The first, set to bracing piano music by Ligeti, is for four couples, and it drops in on Agon, Episodes and The Four T’s, in affectionate homage, not as pastiche or plagiarism. Here, ironically, Wheeldon is at his most original and unlabored–unstintingly inventive. And perfectly served by his dancers: Somogyi and Maria Kowroski, unsurprisingly, but also two of the most exciting of the new girls, Brittany Pollack and Lauren Lovette, who was hypnotizing in a long, slow solo. Polyphonia and Morphoses were Wheeldon’s breakthrough ballets. We’re still hoping that he’ll rise to that level of achievement again.

The Ratmansky, only a couple of years old, is beginning to look like a classic. It’s so cleverly constructed: the romantic lead couple (Whelan at her best with her excellent partner, Tyler Angle) in contrast to the bouncy trio of Bouder, Veyette and Joaquin de Luz. The central duet, to Shostakovich’s ravishingly melodious adagio movement, is ingenious as well as luminous. And best of all, perhaps, the endlessly various and beautiful material for the six demi-soloists who provide background (and sometimes foreground) for the leads. Ratmansky’s marked talent for group movement keeps drawing your eye from the duet–until Whelan and Angle pull you back.

So far, so good.

And then a dizzying descent. A work by Susan Stroman, billed as a world premiere and called For the Love of Duke (that’s Duke Ellington, plus Billy Strayhorn), turned out to be only half a world premiere. We first saw its second section a dozen years ago, under the title Blossom Got Kissed, a cute and harmless throwaway, memorable only because it was the ballet that showed us that Kowroski could be funny as well as gorgeous. But compared to the new section, called Frankie and Johnny… and Rose, it looks like The Sleeping Beauty. (The City Ballet program chooses not to indicate the original date of Blossom Got Kissed. Do they think we’ve all forgotten?)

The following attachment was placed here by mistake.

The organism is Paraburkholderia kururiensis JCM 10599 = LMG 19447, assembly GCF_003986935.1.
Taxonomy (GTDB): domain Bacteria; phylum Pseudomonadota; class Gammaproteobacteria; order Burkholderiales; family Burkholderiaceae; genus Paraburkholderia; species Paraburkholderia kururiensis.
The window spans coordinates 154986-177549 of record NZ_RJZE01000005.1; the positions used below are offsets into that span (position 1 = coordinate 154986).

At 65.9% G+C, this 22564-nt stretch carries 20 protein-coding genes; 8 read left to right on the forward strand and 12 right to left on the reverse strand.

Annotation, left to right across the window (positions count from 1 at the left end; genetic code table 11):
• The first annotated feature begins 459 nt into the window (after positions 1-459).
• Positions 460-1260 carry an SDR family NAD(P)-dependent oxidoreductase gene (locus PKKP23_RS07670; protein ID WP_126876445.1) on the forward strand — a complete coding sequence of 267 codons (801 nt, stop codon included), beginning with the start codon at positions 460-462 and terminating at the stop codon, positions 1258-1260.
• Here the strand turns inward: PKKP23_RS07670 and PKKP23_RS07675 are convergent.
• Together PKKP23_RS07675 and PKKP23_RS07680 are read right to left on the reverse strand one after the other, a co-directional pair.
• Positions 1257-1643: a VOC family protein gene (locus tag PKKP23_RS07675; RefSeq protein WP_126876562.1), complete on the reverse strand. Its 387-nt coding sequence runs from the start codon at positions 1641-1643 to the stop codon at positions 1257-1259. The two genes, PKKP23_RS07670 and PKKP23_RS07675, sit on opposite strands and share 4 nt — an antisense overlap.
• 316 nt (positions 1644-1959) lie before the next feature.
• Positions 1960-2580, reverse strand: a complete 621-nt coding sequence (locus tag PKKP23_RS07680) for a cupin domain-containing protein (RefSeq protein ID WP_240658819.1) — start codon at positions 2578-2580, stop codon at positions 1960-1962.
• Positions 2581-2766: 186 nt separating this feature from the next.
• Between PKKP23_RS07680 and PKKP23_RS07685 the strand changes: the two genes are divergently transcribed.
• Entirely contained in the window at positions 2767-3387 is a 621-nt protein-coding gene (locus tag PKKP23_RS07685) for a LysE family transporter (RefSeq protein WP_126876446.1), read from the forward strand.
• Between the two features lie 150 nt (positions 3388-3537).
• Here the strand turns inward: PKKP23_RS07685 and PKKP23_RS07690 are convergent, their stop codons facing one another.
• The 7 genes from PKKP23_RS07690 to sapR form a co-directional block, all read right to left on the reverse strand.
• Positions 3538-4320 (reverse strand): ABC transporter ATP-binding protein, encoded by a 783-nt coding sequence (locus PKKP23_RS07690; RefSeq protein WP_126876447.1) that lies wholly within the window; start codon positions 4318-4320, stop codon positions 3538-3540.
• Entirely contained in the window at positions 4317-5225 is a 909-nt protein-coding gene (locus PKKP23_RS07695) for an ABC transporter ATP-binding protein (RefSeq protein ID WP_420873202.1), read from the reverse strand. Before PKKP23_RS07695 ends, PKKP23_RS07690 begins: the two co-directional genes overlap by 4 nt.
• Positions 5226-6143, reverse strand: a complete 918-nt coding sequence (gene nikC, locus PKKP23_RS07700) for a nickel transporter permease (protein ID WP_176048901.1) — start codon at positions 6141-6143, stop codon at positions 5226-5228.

In the long run it doesn’t matter that For the Love of Duke isn’t really a world premiere; what matters is that Frankie and Johnny is so drearily vapid and clichéd. The Dave Berger Jazz Orchestra is up on the stage. In front of it is a bench. There’s a guy with a wandering eye–Johnny. There’s a pair of silly rival girls jockeying for his favor–Frankie and Rose. As his attention drifts, he pushes first one, then the other off the bench, and they disappear behind it. (Hilarity.) Everything else is generic hoofing, except for those steps Stroman has snatched from Who Cares? Balanchine made a brilliant ballet out of show-business music. Stroman, without a clue about ballet choreography, has concepts instead of steps–I’m still reeling from her pretentious and empty hit Contact.

The hero, if that’s what he is, was danced by Amar Ramasar, an appealing dancer but by no means a strong enough presence to carry off this bit of nothing. The girls are Tiler Peck and Sarah Mearns, both terrific dancers who here define the word “wasted.” And speaking of waste, why waste more words on this fiasco? The best thing I can say about it is that it would have fit right in with the worst of the seven premieres of last year’s spring season. Susan Stroman has a billion Broadway hits behind her, and hats off! But please–let’s keep her away from the City Ballet stage.


City Ballet Shows What It’s Made Of in Two Uneven Programs